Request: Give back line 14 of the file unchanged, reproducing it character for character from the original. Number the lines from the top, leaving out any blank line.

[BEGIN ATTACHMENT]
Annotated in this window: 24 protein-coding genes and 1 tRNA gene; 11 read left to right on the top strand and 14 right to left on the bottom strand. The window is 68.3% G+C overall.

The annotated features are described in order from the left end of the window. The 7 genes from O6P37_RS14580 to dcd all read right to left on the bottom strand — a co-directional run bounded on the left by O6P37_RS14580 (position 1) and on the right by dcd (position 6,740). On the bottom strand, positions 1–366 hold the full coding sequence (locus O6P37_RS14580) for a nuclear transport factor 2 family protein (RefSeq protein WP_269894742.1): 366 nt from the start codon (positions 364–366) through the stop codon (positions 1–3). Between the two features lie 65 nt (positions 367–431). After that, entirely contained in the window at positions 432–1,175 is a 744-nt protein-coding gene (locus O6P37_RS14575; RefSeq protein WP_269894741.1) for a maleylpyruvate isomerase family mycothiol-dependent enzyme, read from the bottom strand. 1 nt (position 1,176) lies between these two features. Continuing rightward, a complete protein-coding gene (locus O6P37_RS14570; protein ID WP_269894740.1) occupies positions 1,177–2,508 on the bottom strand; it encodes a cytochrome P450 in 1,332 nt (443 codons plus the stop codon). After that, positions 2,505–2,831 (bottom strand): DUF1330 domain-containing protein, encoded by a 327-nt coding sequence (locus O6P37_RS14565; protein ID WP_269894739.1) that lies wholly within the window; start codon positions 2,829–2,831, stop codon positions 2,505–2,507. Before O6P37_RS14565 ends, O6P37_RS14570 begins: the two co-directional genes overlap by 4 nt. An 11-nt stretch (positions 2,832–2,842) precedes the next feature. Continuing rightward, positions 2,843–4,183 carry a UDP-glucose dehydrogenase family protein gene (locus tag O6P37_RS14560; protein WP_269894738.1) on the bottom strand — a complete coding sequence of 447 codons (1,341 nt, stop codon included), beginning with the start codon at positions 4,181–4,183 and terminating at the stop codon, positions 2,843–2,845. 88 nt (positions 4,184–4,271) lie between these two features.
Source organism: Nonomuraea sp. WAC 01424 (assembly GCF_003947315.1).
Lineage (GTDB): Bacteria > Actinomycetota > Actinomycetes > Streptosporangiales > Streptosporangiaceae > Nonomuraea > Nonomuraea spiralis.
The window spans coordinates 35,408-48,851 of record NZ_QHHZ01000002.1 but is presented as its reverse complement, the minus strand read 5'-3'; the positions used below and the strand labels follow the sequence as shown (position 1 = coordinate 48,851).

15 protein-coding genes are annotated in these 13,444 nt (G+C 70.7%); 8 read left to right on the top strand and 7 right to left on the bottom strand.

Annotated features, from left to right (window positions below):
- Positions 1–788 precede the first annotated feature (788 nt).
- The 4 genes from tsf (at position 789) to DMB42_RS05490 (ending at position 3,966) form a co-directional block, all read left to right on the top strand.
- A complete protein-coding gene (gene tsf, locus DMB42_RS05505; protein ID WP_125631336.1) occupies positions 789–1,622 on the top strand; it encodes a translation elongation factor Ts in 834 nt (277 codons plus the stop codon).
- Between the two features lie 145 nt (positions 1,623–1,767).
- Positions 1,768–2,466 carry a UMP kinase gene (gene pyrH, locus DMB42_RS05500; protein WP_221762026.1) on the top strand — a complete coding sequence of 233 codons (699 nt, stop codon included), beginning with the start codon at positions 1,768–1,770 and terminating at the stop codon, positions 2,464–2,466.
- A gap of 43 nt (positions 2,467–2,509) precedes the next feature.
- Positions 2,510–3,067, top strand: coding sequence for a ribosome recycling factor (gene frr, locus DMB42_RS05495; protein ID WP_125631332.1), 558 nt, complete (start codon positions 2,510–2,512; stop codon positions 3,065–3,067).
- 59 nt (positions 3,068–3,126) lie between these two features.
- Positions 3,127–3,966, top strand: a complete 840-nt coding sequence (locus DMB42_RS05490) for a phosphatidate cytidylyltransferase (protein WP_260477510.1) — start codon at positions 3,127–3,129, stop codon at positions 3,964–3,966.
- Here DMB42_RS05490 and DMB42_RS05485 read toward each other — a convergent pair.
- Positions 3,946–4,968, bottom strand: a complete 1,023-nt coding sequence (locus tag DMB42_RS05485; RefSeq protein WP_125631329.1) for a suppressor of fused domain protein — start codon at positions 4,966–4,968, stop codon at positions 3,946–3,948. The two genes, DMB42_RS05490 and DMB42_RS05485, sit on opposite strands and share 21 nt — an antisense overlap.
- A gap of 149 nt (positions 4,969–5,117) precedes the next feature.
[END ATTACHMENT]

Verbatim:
- Positions 2,510–3,067, top strand: coding sequence for a ribosome recycling factor (gene frr, locus DMB42_RS05495; protein ID WP_125631332.1), 558 nt, complete (start codon positions 2,510–2,512; stop codon positions 3,065–3,067).